Editor’s Note: Frida Ghitis, a former CNN producer and correspondent, is a world affairs columnist. She is a frequent opinion contributor to CNN and The Washington Post and a columnist for World Politics Review. The opinions expressed in this commentary are those of the author; view more opinion articles on CNN.
If you watched Thursday’s riveting testimony given by professor Christine Blasey Ford, you not only saw an extraordinarily courageous woman push through her fear to tell a committee comprised mostly of men the harrowing story of being sexually assaulted when she was a 15-year-old girl. You also saw the mask ripped off the Republican Party – now turned into Trump’s party – and exposed as an accomplice in efforts to preserve some of the most pernicious forms of sexism.
Republicans, who once proclaimed themselves the champions of family values, have a morality problem. When Ford – and then others – came forward to share their stories of being attacked by Judge Brett Kavanaugh, President Donald Trump’s nominee to the Supreme Court, Republicans knew they had an issue. How would they protect Kavanaugh without seeming disrespectful to women?
“Seeming” is the operative word. It is obvious that finding the truth was never their goal. The goal was always to put Kavanaugh on the court. (Kavanaugh, thus far, has denied all allegations against him, and we have yet to hear him testify.)
Republicans have absorbed Trump’s most toxic traits, and their leaders are now infused with them. They equivocate, lie and accidentally let out the truth.
When Ford, looking terrified but determined, faced the Judiciary Committee, Republicans couldn’t even muster the courage to ask the questions themselves. They had to hire a female prosecutor (a “female assistant” is how Senate Majority Leader Mitch McConnell describer her, another inadvertent flash from the 1950s.)
Every one of the 11 Republican senators on the committee is a white man. They didn’t trust themselves not to appear hostile to Ford. They were right to worry. Committee Chairman Chuck Grassley barely spoke to Ford. He opened the hearing with a brief attempt to seem fair, followed by a partisan screed that confirmed he had no intention of getting at the truth.
Their hired hand, Rachel Mitchell, an Arizona prosecutor, was dismally ineffective. But then, she had the impossible task of undercutting Ford’s credibility. And few, if any, who saw her tell her story doubted for a second that she was telling the truth.
Ford had to choke back tears describing Kavanaugh and his friend Mark Judge trapping her in a room, Kavanaugh pinning her to the bed, grinding on top of her and putting his hand over her mouth when she tried to cry for help, leaving her with lifelong claustrophobia, anxiety and other symptoms.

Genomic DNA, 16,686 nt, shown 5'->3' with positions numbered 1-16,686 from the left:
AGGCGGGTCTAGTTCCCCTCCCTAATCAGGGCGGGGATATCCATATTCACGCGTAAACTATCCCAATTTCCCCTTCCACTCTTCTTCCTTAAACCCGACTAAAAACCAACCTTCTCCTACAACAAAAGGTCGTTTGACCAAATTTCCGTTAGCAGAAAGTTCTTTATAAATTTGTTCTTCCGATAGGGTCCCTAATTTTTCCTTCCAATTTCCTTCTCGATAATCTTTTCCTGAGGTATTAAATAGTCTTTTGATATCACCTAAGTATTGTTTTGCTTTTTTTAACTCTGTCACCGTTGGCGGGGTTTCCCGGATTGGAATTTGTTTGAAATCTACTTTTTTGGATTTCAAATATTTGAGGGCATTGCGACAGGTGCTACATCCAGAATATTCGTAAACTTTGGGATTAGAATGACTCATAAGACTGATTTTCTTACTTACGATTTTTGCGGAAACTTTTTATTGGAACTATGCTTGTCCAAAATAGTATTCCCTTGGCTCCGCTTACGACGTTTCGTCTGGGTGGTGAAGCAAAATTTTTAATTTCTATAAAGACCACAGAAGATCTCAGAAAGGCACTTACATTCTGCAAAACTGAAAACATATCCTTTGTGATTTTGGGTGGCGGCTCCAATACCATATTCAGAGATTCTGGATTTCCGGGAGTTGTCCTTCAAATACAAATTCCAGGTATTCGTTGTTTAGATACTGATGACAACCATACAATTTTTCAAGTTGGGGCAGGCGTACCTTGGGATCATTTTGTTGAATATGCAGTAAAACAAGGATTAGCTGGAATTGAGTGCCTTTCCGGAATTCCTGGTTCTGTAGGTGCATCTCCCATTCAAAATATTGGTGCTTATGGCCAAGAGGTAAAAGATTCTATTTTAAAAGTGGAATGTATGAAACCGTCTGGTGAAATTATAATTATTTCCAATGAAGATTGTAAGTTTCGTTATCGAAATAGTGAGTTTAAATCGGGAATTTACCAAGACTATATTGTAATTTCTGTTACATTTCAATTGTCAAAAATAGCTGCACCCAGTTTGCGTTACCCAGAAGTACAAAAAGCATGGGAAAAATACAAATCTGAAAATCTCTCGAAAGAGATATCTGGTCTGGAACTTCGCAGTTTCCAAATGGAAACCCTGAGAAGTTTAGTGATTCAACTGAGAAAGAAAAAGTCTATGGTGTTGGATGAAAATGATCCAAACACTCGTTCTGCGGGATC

Democratic Sen. Richard Blumenthal, a former prosecutor, declared “I believe you,” noting how, in what is characteristic of truthful witnesses, she acknowledged not remembering some of the details. When asked what she remembers most, she winced, “The uproarious laughter.” Kavanaugh and Judge “were having fun at my expense.”
When Democratic Sen. Dianne Feinstein asked how Ford is sure it was Kavanaugh, Ford replied, “The same way I know I’m talking to you.”
Grassley became defensive, irritable, knowing the hearing was a disaster. It will energize women like nothing since Trump’s “grab them by the p—y” and his subsequent election. The hearing didn’t just hurt Kavanaugh – it inflicted and immediately infected a wound in what was once an honorable party.
The clearest proof that the party’s old claim to morality has been flushed out with the Trump revolution is a new NPR/PBS News Hour/Marist poll with a mind-boggling result: A majority of Republicans – 54% – say that if Ford is telling the truth, Kavanaugh should still be confirmed.
In the midst of the #MeToo movement, Republicans have shown the country they are actively standing against efforts to repair one of the longstanding injustices in society: the attitude that allows men to exploit and abuse women. The party has adopted Trump’s transactional approach to every issue, regardless of its moral and ethical content.
It’s all about cost-benefit. They want Kavanaugh on the court, and if that means rejecting pleas for a fair investigation, then reject they will.
But Ford was truthful, credible, and what’s worse for Republicans, inspiring.
Republicans tried to put Ford on trial, but they ended up indicting themselves.